A Ballymena woman has warned the public not be become Covid-19 complacement - after her dad Tommy won his battle against the killer virus.
Nichola O’Neill, from Phoenix Fields, is so relieved that her father beat the coronavirus, but is quick to point out that the public must stay on full alert until told otherwise.
“This is not an age related disease,” Nichola told the Guardian.
“Do not become complacement about it. Remember to keep social distancing, and all the other rules set in place by the Government. And together we will all get through.”
Nichola, her 14-year-old son Calum, her daughter, Rebeka, a District Nurse in Culllyabackey, and her mum, Shirley, spent a very anxious time as 72-year-old Tommy fought for his life.
There were muted celebrations when Tommy, a former underground cable jointer instructor with the NIE Training Centre at Nutts Corner, returnd home to Phoenix Fields last Monday.
But a proper welcome home party is planned when the time is right.
Daughter Nichola told the Guardian her dad is doing very well since getting out.
“He is doing super well. We are absolutely delighted. And he is back to his old self. He said if he has to hear again ‘how amazing’ he is he will go spare,” quipped Nichola.
“Dad said he simply had Covid-19, and thanks to the NHS he beat it!
Last week Tommy worked very hard on his physiotheraphy as he strives to get back to full health again.
Meanwhile, Tommy O’Neill spent 24 days in the Intensive Care Unit on a ventilator.
His total time in hospital was just over a month, - 33 days to be exact - betweeen Antrim Area and the Nightingale Hospital in Belfast.
After getting out of hospital the O’Neill family said they were “over the moon” to have him back in Ballymena.
For his wife Shirley, his childhood love, - they have known each other since she was just 13-years-of-age, it was the first time they had been apart in 52 years. It was back on March 26, that Tommy was first admitted to hospital.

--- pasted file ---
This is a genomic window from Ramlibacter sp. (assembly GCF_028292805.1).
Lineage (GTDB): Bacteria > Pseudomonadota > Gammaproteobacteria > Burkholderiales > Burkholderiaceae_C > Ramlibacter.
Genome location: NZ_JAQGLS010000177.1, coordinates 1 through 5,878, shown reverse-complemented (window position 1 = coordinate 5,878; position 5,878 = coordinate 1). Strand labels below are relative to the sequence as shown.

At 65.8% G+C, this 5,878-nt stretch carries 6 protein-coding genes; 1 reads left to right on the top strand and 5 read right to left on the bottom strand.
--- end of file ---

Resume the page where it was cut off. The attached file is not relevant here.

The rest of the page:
Four days later he was put into an induced coma and had a ventilator inserted.
On April 17 the ventilator was removed, and the next 48 hours were a success and Tommy was taken back to Antrim Area Hospital.
“And he was back home again on Monday, April 27,” a delighted Nichola told the Guardian.
“It is absolutely brilliant that dad came through what was such a terrible time. It was such a brilliant feeling when he stepped back into his home again.”
Nichola kept a diary during the time her dad was in hospital.
“I am sure we will read through it together when the time is right,” she said.
And while Nichola and the family circle were going through a torrid time, spare a thought for her sister, Paula McLeister, who was going through similar pain in Australia.
“We kept in touch through Facetime, which was awkward due to the time difference, but vital so I could keep Paula right up to date,” said Nichola.
“And Paula, who is a nursing practioner, was most relieved when I was able to deliver the news that dad was out of hospital.”
And on top of the serious stress on Nichola came the news that her teen son Calum had to be admitted to hospital.
He, too, had coronavirus but after being released, he developed secondary symptons and ended up with glandular fever!
But, thankfully, Calum is well on the mend.
Meanwhile, Nichola says a very special thanks of behalf of her family to the staff at Antrim ICU and Ward 7, the Nightingale ICU and Ward 8 North, and Antrim A3.
“Thank you all so much, from the bottom of my heart, for saving my daddy’s life,” said Nichola.
And Nichola thanked friends and families who have been in contact, offering their support and wishing her dad all the very best.